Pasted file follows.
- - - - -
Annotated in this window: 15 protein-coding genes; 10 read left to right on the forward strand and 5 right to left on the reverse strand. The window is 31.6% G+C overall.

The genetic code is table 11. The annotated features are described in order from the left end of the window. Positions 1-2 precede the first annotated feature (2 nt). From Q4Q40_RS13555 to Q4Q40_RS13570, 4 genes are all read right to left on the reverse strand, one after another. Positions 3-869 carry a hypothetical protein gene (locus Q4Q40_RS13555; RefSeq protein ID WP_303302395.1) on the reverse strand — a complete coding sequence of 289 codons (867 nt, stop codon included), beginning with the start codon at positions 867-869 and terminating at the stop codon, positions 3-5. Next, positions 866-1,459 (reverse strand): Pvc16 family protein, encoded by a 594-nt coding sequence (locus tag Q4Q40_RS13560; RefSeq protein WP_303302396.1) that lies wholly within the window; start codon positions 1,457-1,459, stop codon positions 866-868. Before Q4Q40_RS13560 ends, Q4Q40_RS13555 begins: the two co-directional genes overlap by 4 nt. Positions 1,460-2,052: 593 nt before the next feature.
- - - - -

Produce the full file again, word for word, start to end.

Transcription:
Annotated in this window: 15 protein-coding genes; 10 read left to right on the forward strand and 5 right to left on the reverse strand. The window is 31.6% G+C overall.

The genetic code is table 11. The annotated features are described in order from the left end of the window. Positions 1-2 precede the first annotated feature (2 nt). From Q4Q40_RS13555 to Q4Q40_RS13570, 4 genes are all read right to left on the reverse strand, one after another. Positions 3-869 carry a hypothetical protein gene (locus Q4Q40_RS13555; RefSeq protein ID WP_303302395.1) on the reverse strand — a complete coding sequence of 289 codons (867 nt, stop codon included), beginning with the start codon at positions 867-869 and terminating at the stop codon, positions 3-5. Next, positions 866-1,459 (reverse strand): Pvc16 family protein, encoded by a 594-nt coding sequence (locus tag Q4Q40_RS13560; RefSeq protein WP_303302396.1) that lies wholly within the window; start codon positions 1,457-1,459, stop codon positions 866-868. Before Q4Q40_RS13560 ends, Q4Q40_RS13555 begins: the two co-directional genes overlap by 4 nt. Positions 1,460-2,052: 593 nt before the next feature.